St Anton ski resort, in the Arlberg region of Austria, is one of the world’s most famous ski resorts. Well known by its followers for its vibrant apres ski scene and superb ski terrain, St Anton offers some of the most challenging intermediate and advanced ski slopes in the Alps, yet Intermediates will get a lot out of the area and it has also improved a lot for beginners, who perhaps might enjoy the Lech family area first, accessed from the lift in the centre of St Anton.
St Anton is one of the world’s longest established ski resorts. One of the first cable cars in the Alps was installed here and pioneering ski instructor, Hannes Schneider, founded the Skischule Arlberg here in 1921, introducing the concept of group ski lessons that was later adopted by ski schools everywhere. Today firmly established as one of the world’s best resorts for winter-sports holidays.
Situated in a narrow valley, close to the Arlberg Pass in the westernmost Arlberg region of the Tyrol, St Anton is comprised of several suburbs and hamlets including Lech, Zurs, Stuben and St Christoph which together now form one big resort area, about the largest connected area in Austria.
The centre of the main village is pedestrianised, has plenty of traditional Alpine character and is bustling with activity throughout the day and late into the night. As mentioned, St Anton is renowned for its very lively apres ski scene and nightlife, which is a big draw for many guests, but the principal attraction is the superb ski terrain surrounding St Anton, offering some of the best high-end intermediate and expert-level slopes in Europe.
St Anton has two separate local ski areas, plus three further bus-linked areas nearby, all covered on the Arlberg lift pass. The major local area covers the slopes of the Gampen and Kapall mountains directly above the village, together with the famous peaks of the Galzig and the Valluga, and is linked with the slopes of the villages of St Christoph and Stuben.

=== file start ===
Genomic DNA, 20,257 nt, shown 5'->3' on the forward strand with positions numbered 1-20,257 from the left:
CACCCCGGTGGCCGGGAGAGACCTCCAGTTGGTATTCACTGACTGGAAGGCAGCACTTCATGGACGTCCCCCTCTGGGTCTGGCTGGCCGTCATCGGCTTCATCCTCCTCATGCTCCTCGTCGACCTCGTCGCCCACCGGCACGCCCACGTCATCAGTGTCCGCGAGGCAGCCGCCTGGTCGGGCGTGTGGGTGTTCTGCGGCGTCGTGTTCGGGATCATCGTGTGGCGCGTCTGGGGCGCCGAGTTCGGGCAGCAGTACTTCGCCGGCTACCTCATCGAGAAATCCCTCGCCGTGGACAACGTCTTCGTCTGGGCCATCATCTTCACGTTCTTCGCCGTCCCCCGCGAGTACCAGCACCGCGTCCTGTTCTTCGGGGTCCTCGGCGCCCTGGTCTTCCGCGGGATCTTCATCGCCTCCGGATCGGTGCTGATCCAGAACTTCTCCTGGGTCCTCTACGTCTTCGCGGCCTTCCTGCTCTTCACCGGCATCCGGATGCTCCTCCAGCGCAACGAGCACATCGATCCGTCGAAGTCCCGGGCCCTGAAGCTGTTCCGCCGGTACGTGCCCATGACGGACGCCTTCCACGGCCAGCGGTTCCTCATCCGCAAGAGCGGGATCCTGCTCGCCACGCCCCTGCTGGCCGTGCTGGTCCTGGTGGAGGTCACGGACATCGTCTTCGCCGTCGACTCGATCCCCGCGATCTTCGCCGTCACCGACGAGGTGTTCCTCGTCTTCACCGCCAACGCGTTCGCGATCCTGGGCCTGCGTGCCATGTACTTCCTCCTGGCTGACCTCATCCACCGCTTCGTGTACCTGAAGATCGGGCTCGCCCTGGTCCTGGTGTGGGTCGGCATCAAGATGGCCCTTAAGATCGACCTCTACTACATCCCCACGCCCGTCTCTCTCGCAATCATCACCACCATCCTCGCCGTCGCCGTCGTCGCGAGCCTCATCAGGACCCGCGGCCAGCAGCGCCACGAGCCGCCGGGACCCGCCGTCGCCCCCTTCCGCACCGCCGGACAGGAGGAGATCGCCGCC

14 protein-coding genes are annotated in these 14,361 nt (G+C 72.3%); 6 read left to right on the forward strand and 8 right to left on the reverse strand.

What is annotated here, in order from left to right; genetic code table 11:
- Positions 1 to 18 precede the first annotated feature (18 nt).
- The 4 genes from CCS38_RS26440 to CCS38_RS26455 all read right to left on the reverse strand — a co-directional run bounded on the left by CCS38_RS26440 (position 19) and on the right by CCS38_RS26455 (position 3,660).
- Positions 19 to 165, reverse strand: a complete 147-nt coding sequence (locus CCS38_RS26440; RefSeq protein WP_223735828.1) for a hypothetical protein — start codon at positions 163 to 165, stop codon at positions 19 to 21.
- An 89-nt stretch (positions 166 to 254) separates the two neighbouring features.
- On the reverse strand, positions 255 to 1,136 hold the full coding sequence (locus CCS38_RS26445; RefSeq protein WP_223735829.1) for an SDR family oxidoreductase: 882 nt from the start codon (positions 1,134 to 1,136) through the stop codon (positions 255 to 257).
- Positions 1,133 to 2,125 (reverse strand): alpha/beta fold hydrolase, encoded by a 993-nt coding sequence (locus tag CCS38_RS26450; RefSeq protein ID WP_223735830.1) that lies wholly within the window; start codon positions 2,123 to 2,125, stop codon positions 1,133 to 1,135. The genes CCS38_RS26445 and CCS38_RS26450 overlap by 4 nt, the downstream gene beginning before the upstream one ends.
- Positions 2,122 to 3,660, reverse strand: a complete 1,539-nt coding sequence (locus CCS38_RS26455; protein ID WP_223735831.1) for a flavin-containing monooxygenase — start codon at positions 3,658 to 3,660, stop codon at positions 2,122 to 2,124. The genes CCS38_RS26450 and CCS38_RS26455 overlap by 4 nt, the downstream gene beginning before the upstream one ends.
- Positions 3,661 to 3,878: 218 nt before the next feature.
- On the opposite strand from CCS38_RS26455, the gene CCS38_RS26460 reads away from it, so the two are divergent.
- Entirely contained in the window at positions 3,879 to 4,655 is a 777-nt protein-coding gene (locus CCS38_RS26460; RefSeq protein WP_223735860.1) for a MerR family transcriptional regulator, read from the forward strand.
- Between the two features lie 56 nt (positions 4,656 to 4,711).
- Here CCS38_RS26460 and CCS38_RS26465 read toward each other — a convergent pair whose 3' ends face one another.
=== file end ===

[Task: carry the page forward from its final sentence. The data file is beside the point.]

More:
This extensive area offers high-end blue and testing red runs, plus a few black pistes, but the main attractions for St Anton’s many advanced-level visitors are the ungroomed ‘ski route’ descents and off-piste terrain in the powder-filled high bowls and upper valleys beneath the Valluga and off the summit of the Schindler Spitze above St Christoph.
The Valluga’s minor summit, the Vallugagrat at 2,650m, is the highest point accessible to skiers and snowboarders without a qualified local guide; guide-accompanied experts and pedestrian sightseers can board the final gondola to arrive just below the 2,811m summit of the Valluga, from where there are off-piste routes down to the resort of Zurs in the neighbouring valley.
St Anton’s other local ski area is the Rendl area on the opposite side of the valley from the main sectors, but directly accessible by gondola from close to the village centre. This smaller area is often less busy and offers St Anton’s most intermediate-friendly slopes, as well as a compact but well-constructed snowpark, and has a long home-run red through a forest back to the gondola base.
The other ski areas covered on the Ski Arlberg area lift pass are: the Lech-Zurs and Warth-Schrocken ski domains on the far side of the Flexen Pass; the Sonnenkopf ski area at Klosterle beyond Stuben; plus the compact Pettneu ski hill just down the valley from St Anton.
St Anton is very much a winter sports resort, yet has many off-slope attractions too. The pedestrianised central quarters of the village are attractive and atmospheric, with many shops, restaurants, cafæcopy;s and bars, in which to while away a few hours.
The resort’s Ski Museum is also well worth a visit, in the elegant Arlberg-Kandahar House which featured in the 2011 film Chalet Girl, and which now also houses a romantic restaurant. Another romantic idea is to take a horse-drawn sleigh ride in the evening to the old hunters’ inn, in the forest.
Several of the mountain restaurants are also accessible to pedestrians, via the gondolas and cable cars, and there are a number of marked walks and bus routes which enable non-skiers to get out and about into the surrounding scenery. Day trips away to Innsbruck or Zurich by train from St Anton’s railway station are also a good option.
The resort has two very impressive sports & leisure centres. The ‘arl.rock’ centre has a massive array of climbing and bouldering walls, including an ice climb, plus indoor tennis courts, a squash court, and tenpin bowling alleys, whilst the stylish ‘Arlberg-well.com’ aqua-leisure centre is a fabulous facility with indoor and outdoor pools, steam room, hot tubs and saunas suite, it also runs the resort’s outdoor ice skating and curling rink.
Apres ski and nightlife are St Anton’s other big attractions, and the resort’s hugely popular big slope-side venues – the Krazy Kanguruh and the Mooserwirt being the most notorious – buzz with activity from early afternoon until well after the lifts close, with DJs, much dancing and live acts animating the action. Then after so much alcohol filled fun…you finally ski back to the bottom! The many bars down in the village also get very lively by teatime and continue to rock until the early hours, with lots of live music and late-night dancing, in hostelries such as the Underground.